Amongst the largest super funds we are seeing increasingly sophisticated investment activities. Some of the major investment management trends in Australia include internalisation, direct participation in the private asset space, and establishment of offshore investment capabilities. AustralianSuper, for instance, manages over 50 per cent of assets internally and has offices in Beijing, London and New York. Last year Aware Super announced an international expansion of its investment function, the first step of which was the establishment of its London office.

Internalisation of asset management among large super funds is not a new characteristic of the Australian super fund industry. However, the breadth and sophistication of internalised strategies is increasing, as are the size of internal investment teams. Examples of the degree of sophistication include active management of public markets, more direct involvement in private transactions, and greater focus on cash and liquidity management.

The increasing sophistication of private asset activities among many large super funds is notable in this regard, with many of the large super funds having sizable private asset transaction teams, allowing funds to take on deals in a syndicated model (with asset managers and/or other asset owners) or on a standalone basis.

Finally, some of the biggest super funds are establishing large offshore investment teams to support activities in both public and private assets. A broad range of arguments are offered in support for creation of offshore investment teams, including proximity to private asset deal flow, improved ability to analyse and collaborate over private assets and more effective time zones for trading. There are also strong human resource arguments such as access to a larger investment talent pool and increased diversity.

Not all funds are following these trends in investment model evolution for a range of reasons. Some logically flow from the size and scale situations faced by the fund. Others may be more legacy-related.

Scale is a sizable barrier for smaller super funds when considering their investment model, in particular with regard to internalisation and private assets. These areas require an uplift in the sophistication of the investment model and development in a range of areas including investment teams, reporting, risk, compliance, and governance. For many smaller funds, the required uplift in capabilities may prove too costly relative to the potential benefits.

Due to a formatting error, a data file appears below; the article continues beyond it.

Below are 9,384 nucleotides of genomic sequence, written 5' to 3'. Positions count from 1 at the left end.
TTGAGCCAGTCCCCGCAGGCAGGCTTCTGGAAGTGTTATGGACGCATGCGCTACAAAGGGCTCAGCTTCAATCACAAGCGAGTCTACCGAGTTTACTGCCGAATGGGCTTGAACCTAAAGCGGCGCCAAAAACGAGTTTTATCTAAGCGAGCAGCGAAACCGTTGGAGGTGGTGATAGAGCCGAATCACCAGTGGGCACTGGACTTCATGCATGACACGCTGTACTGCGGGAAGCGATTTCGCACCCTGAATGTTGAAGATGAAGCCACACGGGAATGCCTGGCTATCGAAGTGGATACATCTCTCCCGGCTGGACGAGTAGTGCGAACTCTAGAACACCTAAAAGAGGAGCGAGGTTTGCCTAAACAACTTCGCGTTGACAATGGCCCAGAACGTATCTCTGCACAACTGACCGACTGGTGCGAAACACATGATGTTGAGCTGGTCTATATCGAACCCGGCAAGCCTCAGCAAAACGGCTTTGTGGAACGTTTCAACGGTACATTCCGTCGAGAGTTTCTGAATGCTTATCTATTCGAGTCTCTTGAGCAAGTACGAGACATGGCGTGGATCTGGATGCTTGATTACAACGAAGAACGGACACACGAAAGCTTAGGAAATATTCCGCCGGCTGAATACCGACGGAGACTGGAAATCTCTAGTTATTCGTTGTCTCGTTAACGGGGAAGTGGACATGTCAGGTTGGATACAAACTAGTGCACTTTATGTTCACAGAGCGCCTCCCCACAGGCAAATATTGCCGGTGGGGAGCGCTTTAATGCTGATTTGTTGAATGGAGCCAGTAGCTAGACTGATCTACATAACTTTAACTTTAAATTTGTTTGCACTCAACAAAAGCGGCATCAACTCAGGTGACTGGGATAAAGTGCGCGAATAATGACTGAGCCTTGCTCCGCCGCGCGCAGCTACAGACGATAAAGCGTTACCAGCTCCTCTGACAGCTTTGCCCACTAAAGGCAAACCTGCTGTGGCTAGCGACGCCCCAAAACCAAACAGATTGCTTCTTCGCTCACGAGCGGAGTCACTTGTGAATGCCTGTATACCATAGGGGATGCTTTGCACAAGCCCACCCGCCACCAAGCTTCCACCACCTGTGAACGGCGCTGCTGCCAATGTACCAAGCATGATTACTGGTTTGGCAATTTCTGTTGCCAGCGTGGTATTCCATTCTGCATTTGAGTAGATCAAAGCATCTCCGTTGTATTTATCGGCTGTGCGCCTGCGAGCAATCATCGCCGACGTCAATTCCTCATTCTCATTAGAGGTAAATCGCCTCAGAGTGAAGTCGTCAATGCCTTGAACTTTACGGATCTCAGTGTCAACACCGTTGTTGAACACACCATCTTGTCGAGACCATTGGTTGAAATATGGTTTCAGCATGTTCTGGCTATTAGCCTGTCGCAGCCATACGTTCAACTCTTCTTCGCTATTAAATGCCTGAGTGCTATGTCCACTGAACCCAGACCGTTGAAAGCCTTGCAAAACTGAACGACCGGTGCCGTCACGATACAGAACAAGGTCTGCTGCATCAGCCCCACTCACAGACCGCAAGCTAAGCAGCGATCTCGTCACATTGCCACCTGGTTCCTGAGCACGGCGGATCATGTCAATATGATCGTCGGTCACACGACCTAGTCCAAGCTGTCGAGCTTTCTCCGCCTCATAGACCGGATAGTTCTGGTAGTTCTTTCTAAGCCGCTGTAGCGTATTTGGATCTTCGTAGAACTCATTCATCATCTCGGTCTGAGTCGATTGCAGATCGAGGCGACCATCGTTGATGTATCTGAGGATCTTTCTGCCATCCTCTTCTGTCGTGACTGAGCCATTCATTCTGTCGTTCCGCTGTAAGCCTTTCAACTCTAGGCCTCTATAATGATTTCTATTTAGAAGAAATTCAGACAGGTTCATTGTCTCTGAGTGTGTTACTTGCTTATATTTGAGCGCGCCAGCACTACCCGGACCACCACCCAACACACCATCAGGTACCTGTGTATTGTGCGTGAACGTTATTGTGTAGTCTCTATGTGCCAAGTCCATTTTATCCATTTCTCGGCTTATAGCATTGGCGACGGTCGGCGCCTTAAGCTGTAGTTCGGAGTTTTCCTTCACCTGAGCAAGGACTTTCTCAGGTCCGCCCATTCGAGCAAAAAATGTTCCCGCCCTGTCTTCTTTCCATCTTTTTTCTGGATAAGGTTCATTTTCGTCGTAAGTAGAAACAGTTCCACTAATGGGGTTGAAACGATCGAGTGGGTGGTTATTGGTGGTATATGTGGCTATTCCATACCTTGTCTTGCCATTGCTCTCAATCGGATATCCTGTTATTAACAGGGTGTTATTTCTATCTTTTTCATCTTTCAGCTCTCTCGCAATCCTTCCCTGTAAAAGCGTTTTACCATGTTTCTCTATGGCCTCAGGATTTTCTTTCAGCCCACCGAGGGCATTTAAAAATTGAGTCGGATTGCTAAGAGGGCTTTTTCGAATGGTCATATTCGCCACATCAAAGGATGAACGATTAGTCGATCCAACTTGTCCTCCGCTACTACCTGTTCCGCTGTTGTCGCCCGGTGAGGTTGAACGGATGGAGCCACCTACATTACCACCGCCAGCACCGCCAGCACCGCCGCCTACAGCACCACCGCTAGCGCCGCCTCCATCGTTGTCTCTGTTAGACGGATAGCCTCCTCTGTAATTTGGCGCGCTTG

The flows experienced by a super fund can also be an input into a fund’s investment model. It is rational to assume that funds that are experiencing outflows have less capacity to allocate to illiquid assets. However, our research suggests that flows are only one driver. The diagram below comparing super fund allocations to illiquid assets against flow rates reveals there is some relationship, but also much variation around the line of best fit.

Legacy reasons also help explain why some super funds are not evolving their investment models as much as others. One influence is the significant work associated with fund mergers. Flow-on activities from a merger – such as team integration, product consolidation, systems development and investment philosophy and strategy harmonisation – can last years. There can be little opportunity for other initiatives, especially those expanding the scope of investment activities.

Finally, evolving an investment model does not guarantee positive outcomes. Some super fund boards and their chief investment officers may take a more cautious view of the net benefits of implementing a range of activities that entail greater sophistication. There are many risks related to implementation, operational, governance and cultural challenges. For instance, a few large super funds continue to use a substantially outsourced model, including Australian Retirement Trust and Hostplus.

The Conexus Institute is a retirement-focused research think tank philanthropically funded by Conexus Financial, publisher of

David Bell is executive director and Geoff Warren is research fellow at The Conexus Institute.